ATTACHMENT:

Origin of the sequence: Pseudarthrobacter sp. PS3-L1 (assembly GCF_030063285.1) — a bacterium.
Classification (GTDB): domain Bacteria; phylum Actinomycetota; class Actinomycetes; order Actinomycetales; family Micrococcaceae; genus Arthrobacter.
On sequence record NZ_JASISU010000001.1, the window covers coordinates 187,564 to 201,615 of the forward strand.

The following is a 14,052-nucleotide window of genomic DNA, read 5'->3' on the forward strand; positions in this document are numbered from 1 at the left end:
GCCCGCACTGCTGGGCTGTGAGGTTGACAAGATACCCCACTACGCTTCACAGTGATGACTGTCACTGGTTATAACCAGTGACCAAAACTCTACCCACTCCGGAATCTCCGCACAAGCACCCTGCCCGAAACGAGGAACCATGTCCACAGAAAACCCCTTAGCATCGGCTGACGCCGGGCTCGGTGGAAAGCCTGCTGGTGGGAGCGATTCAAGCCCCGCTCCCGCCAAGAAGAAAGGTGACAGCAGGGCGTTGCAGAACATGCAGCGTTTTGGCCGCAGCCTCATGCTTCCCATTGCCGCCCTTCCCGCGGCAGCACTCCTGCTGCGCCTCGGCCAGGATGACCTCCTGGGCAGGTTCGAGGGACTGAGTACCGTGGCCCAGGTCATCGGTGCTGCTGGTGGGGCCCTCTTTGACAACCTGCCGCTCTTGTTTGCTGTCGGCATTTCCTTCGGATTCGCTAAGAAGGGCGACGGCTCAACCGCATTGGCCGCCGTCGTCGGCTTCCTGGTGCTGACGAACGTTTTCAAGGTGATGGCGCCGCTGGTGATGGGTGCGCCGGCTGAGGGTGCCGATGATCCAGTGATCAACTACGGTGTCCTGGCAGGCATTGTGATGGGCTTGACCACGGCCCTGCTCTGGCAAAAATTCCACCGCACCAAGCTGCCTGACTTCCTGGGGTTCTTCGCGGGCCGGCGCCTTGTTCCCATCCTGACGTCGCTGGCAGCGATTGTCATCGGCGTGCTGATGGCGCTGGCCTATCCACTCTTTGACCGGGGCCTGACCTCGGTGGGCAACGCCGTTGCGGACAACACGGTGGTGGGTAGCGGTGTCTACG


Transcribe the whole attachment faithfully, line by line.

Origin of the sequence: Pseudarthrobacter sp. PS3-L1 (assembly GCF_030063285.1) — a bacterium.
Classification (GTDB): domain Bacteria; phylum Actinomycetota; class Actinomycetes; order Actinomycetales; family Micrococcaceae; genus Arthrobacter.
On sequence record NZ_JASISU010000001.1, the window covers coordinates 187,564 to 201,615 of the forward strand.

The following is a 14,052-nucleotide window of genomic DNA, read 5'->3' on the forward strand; positions in this document are numbered from 1 at the left end:
GCCCGCACTGCTGGGCTGTGAGGTTGACAAGATACCCCACTACGCTTCACAGTGATGACTGTCACTGGTTATAACCAGTGACCAAAACTCTACCCACTCCGGAATCTCCGCACAAGCACCCTGCCCGAAACGAGGAACCATGTCCACAGAAAACCCCTTAGCATCGGCTGACGCCGGGCTCGGTGGAAAGCCTGCTGGTGGGAGCGATTCAAGCCCCGCTCCCGCCAAGAAGAAAGGTGACAGCAGGGCGTTGCAGAACATGCAGCGTTTTGGCCGCAGCCTCATGCTTCCCATTGCCGCCCTTCCCGCGGCAGCACTCCTGCTGCGCCTCGGCCAGGATGACCTCCTGGGCAGGTTCGAGGGACTGAGTACCGTGGCCCAGGTCATCGGTGCTGCTGGTGGGGCCCTCTTTGACAACCTGCCGCTCTTGTTTGCTGTCGGCATTTCCTTCGGATTCGCTAAGAAGGGCGACGGCTCAACCGCATTGGCCGCCGTCGTCGGCTTCCTGGTGCTGACGAACGTTTTCAAGGTGATGGCGCCGCTGGTGATGGGTGCGCCGGCTGAGGGTGCCGATGATCCAGTGATCAACTACGGTGTCCTGGCAGGCATTGTGATGGGCTTGACCACGGCCCTGCTCTGGCAAAAATTCCACCGCACCAAGCTGCCTGACTTCCTGGGGTTCTTCGCGGGCCGGCGCCTTGTTCCCATCCTGACGTCGCTGGCAGCGATTGTCATCGGCGTGCTGATGGCGCTGGCCTATCCACTCTTTGACCGGGGCCTGACCTCGGTGGGCAACGCCGTTGCGGACAACACGGTGGTGGGTAGCGGTGTCTACG